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The MacBook Air features the latest version of Apple’s contentious Butterfly keyboard, which packs ultra low-travel keys that are snappy and responsive but also prone to reliability issues. While we didn’t have any major issues with our latest Air model, MacBook owners have previously reported issues such as keys failing to register properly.  The Air’s 0.7mm-deep keys are also just shallow — so if travel is your priority, you might want to consider the 19mm keys on the Go. 


The Pixelbook Go features an 8th Gen Intel Core m3 processor that can be upgraded to a Core i5 or i7, as well as starting RAM and storage of 8GB and 64GB, respectively. 

All versions of the MacBook Air sport an 8th Gen Core i5 CPU, meaning that it’ll likely outperform the Core m3 Pixelbook Go, but may fall behind to the fully specced Core i7 version. We found the MacBook Air to be speedy and responsive during everyday use, but its Y-series CPU tended to lag behind Windows competitors that feature faster U-series chips.

Battery life 

Hands on with the new Pixelbook Go

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Google is promising 12 hours of battery on the Pixelbook Go. That’s well above an average workday, and would beat the below-average 7:43 we saw from the OG Pixelbook if Google’s claim holds up during actual testing.

Meanwhile, the MacBook Air lasted a solid 8 hours and 51 minutes of continuous web surfing on our battery test. That’s enough to get you through a day, though lower than the 12 hours that the laptop is rated for. 

Price and availability 

The Pixelbook Go is the clear winner when it comes to affordability, with a starting $649 model that gets you a Core m3 CPU, 8GB RAM, 64GB of storage and a 1080p display. Stepping up to an $849 config gets you a Core i5 processor and 128GB of storage, while a $999 model bumps the RAM to 16GB. 

Finally, the maxed out $1,399 model packs a Core i7 CPU, 16GB of RAM, 256GB of storage and a 4K display. The Pixelbook Go starts rolling out on Oct. 28. 

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The MacBook Air starts at a much pricier $1,099, which gets you an 8th Gen Core i5 processor, 8GB of RAM, 128GB of storage and a 2560 x 1600 Retina display. The $1,299 model ups the storage to 256GB, and you can upgrade to 512GB ($200) or 1TB ($400) for some extra cash.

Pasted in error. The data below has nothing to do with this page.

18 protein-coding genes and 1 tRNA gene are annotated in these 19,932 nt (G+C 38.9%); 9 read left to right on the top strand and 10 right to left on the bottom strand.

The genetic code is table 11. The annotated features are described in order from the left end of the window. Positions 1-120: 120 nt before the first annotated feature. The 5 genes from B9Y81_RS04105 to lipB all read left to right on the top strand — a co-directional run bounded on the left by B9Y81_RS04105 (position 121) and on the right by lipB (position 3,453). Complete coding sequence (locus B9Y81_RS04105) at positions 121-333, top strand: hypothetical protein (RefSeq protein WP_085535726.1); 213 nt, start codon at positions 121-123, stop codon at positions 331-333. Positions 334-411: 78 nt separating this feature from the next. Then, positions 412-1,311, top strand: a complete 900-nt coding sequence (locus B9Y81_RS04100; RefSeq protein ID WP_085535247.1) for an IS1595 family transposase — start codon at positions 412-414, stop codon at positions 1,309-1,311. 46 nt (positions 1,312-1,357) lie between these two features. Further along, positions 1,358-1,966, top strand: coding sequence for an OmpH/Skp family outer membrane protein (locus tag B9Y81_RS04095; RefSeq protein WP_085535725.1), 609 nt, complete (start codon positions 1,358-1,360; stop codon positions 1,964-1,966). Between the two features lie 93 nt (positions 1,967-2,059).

The $849 Pixelbook Go is quite comparable to the $1,099 MacBook Air, so Google’s laptop has the edge if you’re looking for the best possible value (or want to configure your mode all the way to a Core i7 CPU and 4K display). The MacBook Air maxes out at a higher 1TB of storage compared to the Pixelbook Go’s 256GB, though Google’s notebook is designed more for cloud applications. 


Hands on with the new Pixelbook Go

(Image credit: Future)

The Pixelbook Go is shaping up to be a serious alternative to Apple’s most affordable MacBook, thanks to an impressive design, good specs for the money and a comfortable, quiet keyboard. If you depend largely on Google services such as Gmail and Drive and want to use Android apps on a PC, it could be just the right laptop for you.

That said, the MacBook Air is still one of the best laptops in Apple’s arsenal, with a gorgeous display, solid performance and a sleek design. If you’re tied to the macOS ecosystem or want a laptop that works seamlessly with your iPhone, iPad or AirPods, the MacBook Air is a great pick.

Both of these flagship notebooks are ideal for those who are always on the go, but we look forward to declaring a definitive winner when the Pixelbook Go arrives later this month.

Michael Andronico

Mike Andronico is Senior Writer at CNNUnderscored. He was formerly Managing Editor at Tom's Guide, where he wrote extensively on gaming, as well as running the show on the news front. When not at work, you can usually catch him playing Street Fighter, devouring Twitch streams and trying to convince people that Hawkeye is the best Avenger.